Strong passwords are important because your personal data is important. I’m going to show that everybody can have safe passwords easily without forgetting them.
You should never use the same password for different accounts, even if the password is sufficiently strong. If one account gets hacked and somebody gets ahold of your password, all your other accounts are wide open.
If this happens you’re in for a lot of work because you have to change the password for all your accounts. It’s better to invest just a little more in the beginning.
What Are Passwords Made Of?
Strong passwords are long and don’t consist of any personal information or are made from common words you can find in a dictionary. Also they mustn’t consist of well-known information like a quote or lyrics.
The reason for this is a hacker can just grab a dictionary and try all those words one after the other. This is called a brute-force attack.
Don’t Try to Be Smart
If you use a password like password and change it to p@ssw0rd to include numbers and special characters, which is still readable and therefore convenient, then you just got hacked. Hackers also know about these tactics and try all those combinations. It’s very unlikely that you are able to outsmart professional hackers.
A more detailed explanation of weak passwords is on Wikipedia.
Passphrases and not Passwords
It’s better to use a passphrase. strongpassphrasesaregood is better than strongpassword. But the same which applies to passwords also applies to passphrases: no personal information and no common phrases.
How Long Should a Password or Passphrase Be?
Having at least 10 characters is crucial. 15 to 20 characters is much better if you want to stay future proof. Passphrases tend to be even longer.
What is secure now won’t be secure in 5 or 10 years. If somebody saved your undecryptable data now they will be able to decrypt it after those years.
While you don’t know what happens to your data in the future I guess you very much don’t like to see your personal data being widely available to everybody as long as you live. So better make sure your passphrase stays safe for a very long time.
How to Memorize Strong Passwords or Passphrases
You don’t. It’s not feasible to remember a large number of sufficiently strong password which tends to be very long. There are exceptions (Diceware, see below) but the best idea is to use long and completely random passphrases and store those in a password manager.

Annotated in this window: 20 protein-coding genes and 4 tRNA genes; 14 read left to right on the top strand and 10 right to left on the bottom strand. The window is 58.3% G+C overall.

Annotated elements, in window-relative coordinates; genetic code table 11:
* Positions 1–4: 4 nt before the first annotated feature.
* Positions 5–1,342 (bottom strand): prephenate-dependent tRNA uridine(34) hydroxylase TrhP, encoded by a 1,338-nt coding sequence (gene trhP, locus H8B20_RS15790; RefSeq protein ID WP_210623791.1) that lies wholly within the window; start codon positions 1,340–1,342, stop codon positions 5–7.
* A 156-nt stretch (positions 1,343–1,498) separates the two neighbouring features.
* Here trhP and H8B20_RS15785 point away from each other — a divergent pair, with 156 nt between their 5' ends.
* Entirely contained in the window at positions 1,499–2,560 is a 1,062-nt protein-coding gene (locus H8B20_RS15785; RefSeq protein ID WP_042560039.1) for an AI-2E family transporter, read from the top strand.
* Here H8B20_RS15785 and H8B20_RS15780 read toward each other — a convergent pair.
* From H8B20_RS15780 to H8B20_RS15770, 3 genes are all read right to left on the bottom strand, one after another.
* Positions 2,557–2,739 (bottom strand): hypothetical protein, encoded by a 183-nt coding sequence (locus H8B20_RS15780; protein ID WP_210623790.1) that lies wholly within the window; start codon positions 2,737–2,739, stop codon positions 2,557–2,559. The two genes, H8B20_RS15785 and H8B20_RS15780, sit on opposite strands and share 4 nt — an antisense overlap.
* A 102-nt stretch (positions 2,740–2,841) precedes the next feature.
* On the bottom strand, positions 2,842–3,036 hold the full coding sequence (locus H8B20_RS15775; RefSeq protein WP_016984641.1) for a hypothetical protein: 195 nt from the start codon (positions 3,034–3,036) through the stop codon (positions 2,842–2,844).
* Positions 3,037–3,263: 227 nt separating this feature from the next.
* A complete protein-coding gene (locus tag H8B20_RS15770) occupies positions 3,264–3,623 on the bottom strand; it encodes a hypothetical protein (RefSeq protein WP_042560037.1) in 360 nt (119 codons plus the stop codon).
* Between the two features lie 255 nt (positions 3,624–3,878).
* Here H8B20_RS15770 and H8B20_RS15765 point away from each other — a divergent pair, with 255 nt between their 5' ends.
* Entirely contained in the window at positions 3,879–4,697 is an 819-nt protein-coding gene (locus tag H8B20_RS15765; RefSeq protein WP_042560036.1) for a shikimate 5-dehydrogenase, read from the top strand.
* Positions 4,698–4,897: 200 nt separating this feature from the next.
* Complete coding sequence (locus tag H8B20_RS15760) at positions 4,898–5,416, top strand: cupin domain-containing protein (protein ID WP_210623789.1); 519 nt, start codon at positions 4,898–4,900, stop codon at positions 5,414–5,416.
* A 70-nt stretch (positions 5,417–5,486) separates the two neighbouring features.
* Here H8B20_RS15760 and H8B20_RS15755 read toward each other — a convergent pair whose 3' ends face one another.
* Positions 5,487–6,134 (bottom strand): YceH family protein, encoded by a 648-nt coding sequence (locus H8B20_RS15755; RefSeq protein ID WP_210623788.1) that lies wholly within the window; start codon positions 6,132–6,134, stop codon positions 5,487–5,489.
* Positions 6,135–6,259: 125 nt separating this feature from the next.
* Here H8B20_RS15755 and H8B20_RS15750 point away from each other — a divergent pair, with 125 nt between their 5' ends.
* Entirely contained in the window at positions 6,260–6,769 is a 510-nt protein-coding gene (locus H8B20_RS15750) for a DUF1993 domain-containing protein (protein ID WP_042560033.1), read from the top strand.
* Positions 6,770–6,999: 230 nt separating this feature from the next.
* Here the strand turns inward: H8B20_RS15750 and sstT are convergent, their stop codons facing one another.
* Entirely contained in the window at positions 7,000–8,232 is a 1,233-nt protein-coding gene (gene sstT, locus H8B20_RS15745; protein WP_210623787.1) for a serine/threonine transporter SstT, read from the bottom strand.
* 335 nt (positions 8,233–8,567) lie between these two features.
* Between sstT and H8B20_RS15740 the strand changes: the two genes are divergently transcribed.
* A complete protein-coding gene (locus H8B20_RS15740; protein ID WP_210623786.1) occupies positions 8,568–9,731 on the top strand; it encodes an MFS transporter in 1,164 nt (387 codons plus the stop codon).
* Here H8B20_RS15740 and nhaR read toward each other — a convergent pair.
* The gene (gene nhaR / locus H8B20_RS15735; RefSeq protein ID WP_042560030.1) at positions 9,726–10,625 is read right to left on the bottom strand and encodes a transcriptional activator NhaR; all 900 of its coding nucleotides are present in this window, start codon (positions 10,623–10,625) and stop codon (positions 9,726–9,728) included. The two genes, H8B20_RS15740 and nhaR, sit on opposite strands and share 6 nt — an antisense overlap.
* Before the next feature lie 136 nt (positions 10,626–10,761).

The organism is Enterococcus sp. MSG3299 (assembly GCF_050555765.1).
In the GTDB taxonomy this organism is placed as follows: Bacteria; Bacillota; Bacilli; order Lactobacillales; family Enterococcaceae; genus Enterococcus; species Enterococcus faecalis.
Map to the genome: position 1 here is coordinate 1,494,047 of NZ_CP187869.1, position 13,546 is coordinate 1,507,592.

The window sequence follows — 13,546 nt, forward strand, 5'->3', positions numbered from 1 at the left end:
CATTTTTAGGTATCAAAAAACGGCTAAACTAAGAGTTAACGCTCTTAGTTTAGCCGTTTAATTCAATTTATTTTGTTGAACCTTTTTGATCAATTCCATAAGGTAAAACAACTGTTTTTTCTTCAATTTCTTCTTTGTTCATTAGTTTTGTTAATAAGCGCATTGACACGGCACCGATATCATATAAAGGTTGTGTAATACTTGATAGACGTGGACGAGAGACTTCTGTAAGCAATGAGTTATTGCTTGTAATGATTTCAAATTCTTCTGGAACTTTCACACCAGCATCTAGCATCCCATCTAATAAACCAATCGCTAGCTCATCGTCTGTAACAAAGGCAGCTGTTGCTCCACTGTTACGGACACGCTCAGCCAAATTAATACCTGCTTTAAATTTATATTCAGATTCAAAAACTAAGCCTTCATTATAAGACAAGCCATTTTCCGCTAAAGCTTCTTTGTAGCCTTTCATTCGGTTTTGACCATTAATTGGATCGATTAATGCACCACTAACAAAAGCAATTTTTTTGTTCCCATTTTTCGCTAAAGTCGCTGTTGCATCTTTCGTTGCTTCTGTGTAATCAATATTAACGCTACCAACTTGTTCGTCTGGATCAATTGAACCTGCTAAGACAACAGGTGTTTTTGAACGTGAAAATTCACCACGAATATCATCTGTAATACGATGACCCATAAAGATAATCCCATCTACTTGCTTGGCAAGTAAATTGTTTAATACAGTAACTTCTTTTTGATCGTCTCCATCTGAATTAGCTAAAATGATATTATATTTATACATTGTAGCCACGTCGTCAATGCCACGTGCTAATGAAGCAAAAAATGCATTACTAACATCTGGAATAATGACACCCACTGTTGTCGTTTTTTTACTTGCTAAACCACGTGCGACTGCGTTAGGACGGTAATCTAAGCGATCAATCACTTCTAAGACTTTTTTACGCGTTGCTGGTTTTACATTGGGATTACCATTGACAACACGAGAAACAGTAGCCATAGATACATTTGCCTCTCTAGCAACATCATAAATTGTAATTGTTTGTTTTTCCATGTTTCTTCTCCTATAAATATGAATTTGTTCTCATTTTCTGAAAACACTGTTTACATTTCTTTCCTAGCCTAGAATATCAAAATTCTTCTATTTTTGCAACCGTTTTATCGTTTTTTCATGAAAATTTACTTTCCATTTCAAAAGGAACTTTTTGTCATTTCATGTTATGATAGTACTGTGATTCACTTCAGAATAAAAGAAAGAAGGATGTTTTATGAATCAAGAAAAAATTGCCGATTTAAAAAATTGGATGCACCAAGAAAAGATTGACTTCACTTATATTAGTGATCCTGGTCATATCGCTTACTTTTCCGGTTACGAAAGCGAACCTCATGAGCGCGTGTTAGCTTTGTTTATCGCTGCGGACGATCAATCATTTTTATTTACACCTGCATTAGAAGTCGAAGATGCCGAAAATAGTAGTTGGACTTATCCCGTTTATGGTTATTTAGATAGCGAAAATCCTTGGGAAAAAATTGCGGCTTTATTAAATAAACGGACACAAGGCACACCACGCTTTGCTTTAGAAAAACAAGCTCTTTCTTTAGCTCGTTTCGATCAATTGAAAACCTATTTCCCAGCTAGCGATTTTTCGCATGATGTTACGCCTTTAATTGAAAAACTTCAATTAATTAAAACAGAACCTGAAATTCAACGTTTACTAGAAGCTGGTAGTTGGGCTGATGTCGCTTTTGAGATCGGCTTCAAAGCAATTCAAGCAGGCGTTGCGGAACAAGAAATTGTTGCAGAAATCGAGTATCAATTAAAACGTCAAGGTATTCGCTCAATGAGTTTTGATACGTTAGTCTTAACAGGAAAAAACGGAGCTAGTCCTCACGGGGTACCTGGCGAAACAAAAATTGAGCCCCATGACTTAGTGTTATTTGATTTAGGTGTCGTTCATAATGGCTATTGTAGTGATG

Password managers are safe storage applications which specialize in passwords and other secrets. Generally they don’t store large documents but only small amounts of information.
Popular password managers are 1Password, KeePassX or LastPass. There are a lot more lesser known. I recommend local applications over web services like LastPass, which store your passphrases on their servers where you have less control and needs a lot of trust.
To save a password you create a login item having your username, passphrase and the URL of the website if it’s a website. Using your manager you can log in by automatically filling in your username and password and initiating the login. Depending on the manager this works on desktop and mobile, because the passphrases are synced between your devices.
Password managers do also generate strong passphrases for you and store them automatically as login items, which can be filled-in automatically.
I use 1Password on my Mac, iPhone and iPad and I’m very satisfied with the experience. It’s the first app I install on all those devices whenever I get a new one.
Generate In Bulk If You Are a Techie
If you are a techie and have access to a computer running Unix like Linux or macOS you can generate your password after installing a terminal application like pwgen.
This generates 10 random passwords with the length of 20, the output is one password per line:
pwgen -cnys1 -N 10 20
Don’t Use Password Generating Websites
Never use a website to generate the passwords for you for free. You want secure passwords and don’t know if the people running the server either store the generated passwords for hacking attacks or if somebody is intercepting the generated passwords because the connection to the server is not secure.
Always create them on your personal devices.
Use Diceware If You Are Human
Of course techies are also human but this is a very non-technical approach. I like it very much. Diceware means rolling five dice and picking the corresponding word from a list using the five-digit number. The passphrase should consist of at least six words separated by spaces or another character like a hyphen. There are lists for English and other languages.
Passphrases created with dice are safe because even though the word lists are known the chosen words from these lists are completely picked by random. A random passphrase of the same length would have more strength but the whole point of diceware is having safe and memorable passphrases.
Passphrases made by dice can be remembered quite easily. You should use these for those passphrase which you cannot store in a safe password manager. Like the passphrase for the manager itself.
For everything else you should use a password manager and use a distinct random passphrase for every account and store it in your manager exclusively.
And to increase security even more you should use two-factor or multi-factor authentication.